Bug 89977 - missing -Wstringop-overflow with an out-of-bounds int128_t range
Summary: missing -Wstringop-overflow with an out-of-bounds int128_t range
Status: UNCONFIRMED
Alias: None
Product: gcc
Classification: Unclassified
Component: tree-optimization (show other bugs)
Version: 9.0
: P3 normal
Target Milestone: ---
Assignee: Not yet assigned to anyone
URL:
Keywords: diagnostic
Depends on:
Blocks: Wstringop-overflow
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Reported: 2019-04-04 19:47 UTC by Martin Sebor
Modified: 2021-08-10 23:09 UTC (History)
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Description Martin Sebor 2019-04-04 19:47:24 UTC
Additional testing of the patch for pr89957 exposed the following:

GCC diagnoses the buffer overflow in f() below but fails to diagnose the same buffer overflow in g().  The get_range_info() function returns VR_VARYING for the int128_t variable in g().

$ cat z.c && gcc -S -O2 -Wall -Wextra -fdump-tree-optimized=/dev/stdout z.c
char a[3];

__attribute__ ((noipa))
void f (int n)
{
  if (n < 7)
    n = 7;
  __builtin_memset (a, 0, n);
}

__attribute__ ((noipa))
void g (__int128_t n)
{
  if (n < 7)
    n = 7;
  __builtin_memset (a, 0, n);
}
z.c: In function ‘f’:
z.c:8:3: warning: ‘__builtin_memset’ forming offset [4, 7] is out of the bounds [0, 3] of object ‘a’ with type ‘char[3]’ [-Warray-bounds]
    8 |   __builtin_memset (a, 0, n);
      |   ^~~~~~~~~~~~~~~~~~~~~~~~~~
z.c:1:6: note: ‘a’ declared here
    1 | char a[3];
      |      ^

;; Function f (f, funcdef_no=0, decl_uid=1907, cgraph_uid=1, symbol_order=1)

__attribute__((noipa, noinline, noclone, no_icf))
f (int n)
{
  long unsigned int _1;

  <bb 2> [local count: 1073741824]:
  n_3 = MAX_EXPR <n_2(D), 7>;
  _1 = (long unsigned int) n_3;
  __builtin_memset (&a, 0, _1); [tail call]
  return;

}



;; Function g (g, funcdef_no=1, decl_uid=1910, cgraph_uid=2, symbol_order=2)

__attribute__((noipa, noinline, noclone, no_icf))
g (__int128 n)
{
  long unsigned int _1;

  <bb 2> [local count: 1073741824]:
  n_3 = MAX_EXPR <n_2(D), 7>;
  _1 = (long unsigned int) n_3;
  __builtin_memset (&a, 0, _1); [tail call]
  return;

}
Comment 1 JunMa 2019-04-08 07:34:33 UTC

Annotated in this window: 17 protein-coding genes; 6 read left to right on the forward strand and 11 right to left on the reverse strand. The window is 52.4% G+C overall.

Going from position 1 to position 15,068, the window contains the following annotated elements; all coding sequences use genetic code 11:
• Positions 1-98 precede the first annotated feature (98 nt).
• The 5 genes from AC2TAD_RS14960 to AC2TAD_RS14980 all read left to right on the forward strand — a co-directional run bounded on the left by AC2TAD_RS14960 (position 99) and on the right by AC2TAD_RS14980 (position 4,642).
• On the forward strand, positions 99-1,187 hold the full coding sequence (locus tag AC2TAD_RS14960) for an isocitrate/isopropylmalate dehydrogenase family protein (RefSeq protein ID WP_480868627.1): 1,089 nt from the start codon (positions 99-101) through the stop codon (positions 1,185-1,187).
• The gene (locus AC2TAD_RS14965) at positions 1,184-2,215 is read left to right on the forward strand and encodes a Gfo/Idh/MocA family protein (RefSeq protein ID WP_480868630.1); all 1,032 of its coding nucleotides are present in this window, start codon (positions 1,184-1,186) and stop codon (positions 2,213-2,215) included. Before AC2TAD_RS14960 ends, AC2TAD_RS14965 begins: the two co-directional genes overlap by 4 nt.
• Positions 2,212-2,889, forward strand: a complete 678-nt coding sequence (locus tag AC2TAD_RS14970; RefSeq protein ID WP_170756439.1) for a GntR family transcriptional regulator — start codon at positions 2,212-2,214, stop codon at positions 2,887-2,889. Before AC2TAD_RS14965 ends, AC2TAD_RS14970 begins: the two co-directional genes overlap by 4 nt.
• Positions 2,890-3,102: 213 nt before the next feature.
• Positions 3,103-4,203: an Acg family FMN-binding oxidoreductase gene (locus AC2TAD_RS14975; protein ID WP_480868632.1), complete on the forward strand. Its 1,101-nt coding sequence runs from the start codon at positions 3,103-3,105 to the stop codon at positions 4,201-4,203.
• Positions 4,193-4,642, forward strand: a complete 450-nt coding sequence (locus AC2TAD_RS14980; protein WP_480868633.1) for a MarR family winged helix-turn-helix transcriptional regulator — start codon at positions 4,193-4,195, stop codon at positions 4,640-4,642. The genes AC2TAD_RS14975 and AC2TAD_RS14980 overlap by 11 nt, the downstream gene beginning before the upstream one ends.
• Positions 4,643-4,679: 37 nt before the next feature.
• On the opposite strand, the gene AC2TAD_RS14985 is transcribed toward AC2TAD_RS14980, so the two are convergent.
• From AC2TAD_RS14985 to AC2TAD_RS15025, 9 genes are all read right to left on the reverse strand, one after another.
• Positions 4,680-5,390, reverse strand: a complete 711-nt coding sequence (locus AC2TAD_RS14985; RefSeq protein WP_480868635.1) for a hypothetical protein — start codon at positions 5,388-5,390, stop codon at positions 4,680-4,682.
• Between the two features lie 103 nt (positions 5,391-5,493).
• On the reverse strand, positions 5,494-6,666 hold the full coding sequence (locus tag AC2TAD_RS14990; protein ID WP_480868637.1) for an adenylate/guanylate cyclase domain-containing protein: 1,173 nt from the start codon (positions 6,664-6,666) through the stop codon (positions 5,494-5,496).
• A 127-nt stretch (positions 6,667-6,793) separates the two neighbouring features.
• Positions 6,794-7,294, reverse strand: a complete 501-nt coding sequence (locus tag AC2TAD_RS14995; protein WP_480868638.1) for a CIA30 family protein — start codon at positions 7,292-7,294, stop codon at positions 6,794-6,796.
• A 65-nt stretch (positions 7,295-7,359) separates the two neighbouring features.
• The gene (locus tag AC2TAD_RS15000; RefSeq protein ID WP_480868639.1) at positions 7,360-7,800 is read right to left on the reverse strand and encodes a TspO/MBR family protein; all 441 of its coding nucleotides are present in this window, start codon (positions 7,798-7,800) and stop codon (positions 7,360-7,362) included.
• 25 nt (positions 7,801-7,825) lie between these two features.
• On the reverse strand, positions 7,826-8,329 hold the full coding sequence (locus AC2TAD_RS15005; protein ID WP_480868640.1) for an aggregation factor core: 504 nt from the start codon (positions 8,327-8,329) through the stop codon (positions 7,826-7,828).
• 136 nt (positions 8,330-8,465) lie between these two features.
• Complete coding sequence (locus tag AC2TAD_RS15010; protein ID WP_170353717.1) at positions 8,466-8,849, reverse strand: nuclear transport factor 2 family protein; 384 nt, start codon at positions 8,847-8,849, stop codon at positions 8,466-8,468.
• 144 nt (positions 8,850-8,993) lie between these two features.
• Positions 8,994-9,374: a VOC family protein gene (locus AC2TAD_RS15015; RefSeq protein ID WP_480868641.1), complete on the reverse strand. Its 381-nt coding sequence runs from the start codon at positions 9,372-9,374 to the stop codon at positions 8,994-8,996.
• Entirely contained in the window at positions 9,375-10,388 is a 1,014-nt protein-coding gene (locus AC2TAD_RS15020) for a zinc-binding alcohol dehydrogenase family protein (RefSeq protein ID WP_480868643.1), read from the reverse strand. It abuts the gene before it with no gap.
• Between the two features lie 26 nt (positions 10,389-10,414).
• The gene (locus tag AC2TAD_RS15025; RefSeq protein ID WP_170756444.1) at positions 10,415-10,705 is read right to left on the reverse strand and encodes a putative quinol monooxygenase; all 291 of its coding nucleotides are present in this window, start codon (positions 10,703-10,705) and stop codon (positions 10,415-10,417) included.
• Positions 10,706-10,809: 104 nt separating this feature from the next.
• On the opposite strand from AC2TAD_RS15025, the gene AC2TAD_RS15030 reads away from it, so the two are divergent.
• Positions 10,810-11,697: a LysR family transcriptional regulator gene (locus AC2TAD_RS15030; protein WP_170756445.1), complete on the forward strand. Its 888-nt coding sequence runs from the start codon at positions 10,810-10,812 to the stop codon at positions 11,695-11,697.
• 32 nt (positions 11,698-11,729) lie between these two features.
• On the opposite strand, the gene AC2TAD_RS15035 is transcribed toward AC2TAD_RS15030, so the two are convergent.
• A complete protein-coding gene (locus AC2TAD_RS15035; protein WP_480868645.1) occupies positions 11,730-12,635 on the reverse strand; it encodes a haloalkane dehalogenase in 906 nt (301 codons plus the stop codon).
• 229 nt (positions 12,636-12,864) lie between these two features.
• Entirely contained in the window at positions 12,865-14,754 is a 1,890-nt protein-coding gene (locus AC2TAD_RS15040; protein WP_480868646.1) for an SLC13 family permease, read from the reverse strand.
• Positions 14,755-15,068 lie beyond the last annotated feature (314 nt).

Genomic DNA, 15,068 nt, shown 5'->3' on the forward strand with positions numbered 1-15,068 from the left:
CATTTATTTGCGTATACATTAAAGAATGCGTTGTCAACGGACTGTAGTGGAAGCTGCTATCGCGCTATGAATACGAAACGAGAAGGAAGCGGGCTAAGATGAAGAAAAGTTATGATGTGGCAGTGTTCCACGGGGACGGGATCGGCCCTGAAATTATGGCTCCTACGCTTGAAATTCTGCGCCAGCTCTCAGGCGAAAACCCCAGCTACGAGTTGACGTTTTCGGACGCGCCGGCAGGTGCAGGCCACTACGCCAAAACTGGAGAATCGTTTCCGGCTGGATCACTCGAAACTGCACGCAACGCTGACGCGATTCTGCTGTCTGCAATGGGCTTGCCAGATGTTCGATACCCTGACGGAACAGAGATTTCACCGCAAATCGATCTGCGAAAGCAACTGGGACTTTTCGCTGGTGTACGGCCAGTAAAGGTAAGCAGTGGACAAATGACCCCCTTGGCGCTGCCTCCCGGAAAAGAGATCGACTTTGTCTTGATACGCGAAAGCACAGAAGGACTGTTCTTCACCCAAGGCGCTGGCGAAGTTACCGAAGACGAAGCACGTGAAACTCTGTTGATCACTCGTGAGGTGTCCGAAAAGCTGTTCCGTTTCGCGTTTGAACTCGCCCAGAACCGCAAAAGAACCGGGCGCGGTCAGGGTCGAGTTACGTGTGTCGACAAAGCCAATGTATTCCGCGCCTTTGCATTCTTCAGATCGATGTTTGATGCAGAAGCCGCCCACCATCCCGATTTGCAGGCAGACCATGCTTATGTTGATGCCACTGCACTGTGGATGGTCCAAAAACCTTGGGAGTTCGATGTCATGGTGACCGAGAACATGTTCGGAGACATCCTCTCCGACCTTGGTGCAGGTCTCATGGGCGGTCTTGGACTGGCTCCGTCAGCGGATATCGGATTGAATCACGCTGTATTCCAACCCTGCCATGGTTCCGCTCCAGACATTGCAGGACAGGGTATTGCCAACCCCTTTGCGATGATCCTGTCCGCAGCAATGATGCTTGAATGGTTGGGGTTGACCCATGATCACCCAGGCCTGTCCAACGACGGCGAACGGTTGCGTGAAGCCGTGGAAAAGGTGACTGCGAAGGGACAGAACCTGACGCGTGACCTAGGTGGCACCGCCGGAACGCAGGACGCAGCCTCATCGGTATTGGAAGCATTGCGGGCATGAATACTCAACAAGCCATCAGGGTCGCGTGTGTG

in function f, the conversion of stmt  _1 = (long unsigned int) n_3 is extending, while in function g,  the conversion of stmt  _1 = (long unsigned int) n_3 is truncating. 
For integer type truncation, gcc compute the range of target only if the range size of source is less than what the precision of the target type can represent.

I think this can be relaxed when the target type of truncation is unsigned.
Comment 2 JunMa 2019-04-08 08:04:52 UTC
After a bit more thinking, the behavior of gcc trunk is right. the range of n_3 in truncation from int128 to long unsigned int equal to the range of long unsigned int. for example: if n_3 = 0x100000000, then _1 is 0 which is less than 7.

so this is not a bug.
Comment 3 JunMa 2019-04-08 08:08:12 UTC
(In reply to JunMa from comment #2)
> After a bit more thinking, the behavior of gcc trunk is right. the range of
> n_3 in truncation from int128 to long unsigned int equal to the range of
> long unsigned int. for example: if n_3 = 0x100000000, then _1 is 0 which is
> less than 7.
> 
> so this is not a bug.

sorry, when n_3 = 0x1000 00000000 00000000, _1 is 0.
Comment 4 Martin Sebor 2019-04-08 17:27:56 UTC
You're right that the conversion from int128_t to unsigned long can result in truncation, so the range of the result is that of unsigned long.  Yet I suspect that relying on it is more likely unintentional and a bug.  The question in my mind is whether narrowing int128_t conversions should be diagnosed just in these contexts (i.e., -Wstringop-overflow) or in others as well.
Comment 5 JunMa 2019-04-09 02:40:31 UTC
(In reply to Martin Sebor from comment #4)
> You're right that the conversion from int128_t to unsigned long can result
> in truncation, so the range of the result is that of unsigned long.  Yet I
> suspect that relying on it is more likely unintentional and a bug.  The
> question in my mind is whether narrowing int128_t conversions should be
> diagnosed just in these contexts (i.e., -Wstringop-overflow) or in others as
> well.

We have no idea whether these truncations is intentional or not in gcc side, maybe we need a new option such as Wstringop-truncation to do this.